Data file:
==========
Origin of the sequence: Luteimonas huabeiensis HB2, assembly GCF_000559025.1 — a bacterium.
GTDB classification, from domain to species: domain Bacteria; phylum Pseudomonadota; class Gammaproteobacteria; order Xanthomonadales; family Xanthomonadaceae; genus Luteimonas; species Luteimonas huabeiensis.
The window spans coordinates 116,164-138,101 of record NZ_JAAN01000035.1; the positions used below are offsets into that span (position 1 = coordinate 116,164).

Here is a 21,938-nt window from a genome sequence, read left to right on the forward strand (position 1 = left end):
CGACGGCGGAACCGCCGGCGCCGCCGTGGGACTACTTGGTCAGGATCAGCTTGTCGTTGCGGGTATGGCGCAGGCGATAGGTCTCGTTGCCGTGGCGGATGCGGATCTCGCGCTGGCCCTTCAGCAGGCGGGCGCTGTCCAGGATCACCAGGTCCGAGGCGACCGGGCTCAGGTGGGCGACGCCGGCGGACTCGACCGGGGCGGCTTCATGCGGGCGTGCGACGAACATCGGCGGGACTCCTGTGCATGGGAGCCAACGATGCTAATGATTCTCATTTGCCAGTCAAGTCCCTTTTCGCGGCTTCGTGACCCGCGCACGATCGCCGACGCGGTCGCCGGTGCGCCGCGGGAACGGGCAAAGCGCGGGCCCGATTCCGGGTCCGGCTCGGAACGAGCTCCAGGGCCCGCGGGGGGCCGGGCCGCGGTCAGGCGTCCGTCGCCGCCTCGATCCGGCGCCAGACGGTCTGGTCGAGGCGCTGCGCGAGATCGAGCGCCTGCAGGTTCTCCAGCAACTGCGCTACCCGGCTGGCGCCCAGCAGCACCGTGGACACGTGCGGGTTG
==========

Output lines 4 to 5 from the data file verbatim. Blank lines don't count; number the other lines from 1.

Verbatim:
Here is a 21,938-nt window from a genome sequence, read left to right on the forward strand (position 1 = left end):
CGACGGCGGAACCGCCGGCGCCGCCGTGGGACTACTTGGTCAGGATCAGCTTGTCGTTGCGGGTATGGCGCAGGCGATAGGTCTCGTTGCCGTGGCGGATGCGGATCTCGCGCTGGCCCTTCAGCAGGCGGGCGCTGTCCAGGATCACCAGGTCCGAGGCGACCGGGCTCAGGTGGGCGACGCCGGCGGACTCGACCGGGGCGGCTTCATGCGGGCGTGCGACGAACATCGGCGGGACTCCTGTGCATGGGAGCCAACGATGCTAATGATTCTCATTTGCCAGTCAAGTCCCTTTTCGCGGCTTCGTGACCCGCGCACGATCGCCGACGCGGTCGCCGGTGCGCCGCGGGAACGGGCAAAGCGCGGGCCCGATTCCGGGTCCGGCTCGGAACGAGCTCCAGGGCCCGCGGGGGGCCGGGCCGCGGTCAGGCGTCCGTCGCCGCCTCGATCCGGCGCCAGACGGTCTGGTCGAGGCGCTGCGCGAGATCGAGCGCCTGCAGGTTCTCCAGCAACTGCGCTACCCGGCTGGCGCCCAGCAGCACCGTGGACACGTGCGGGTTG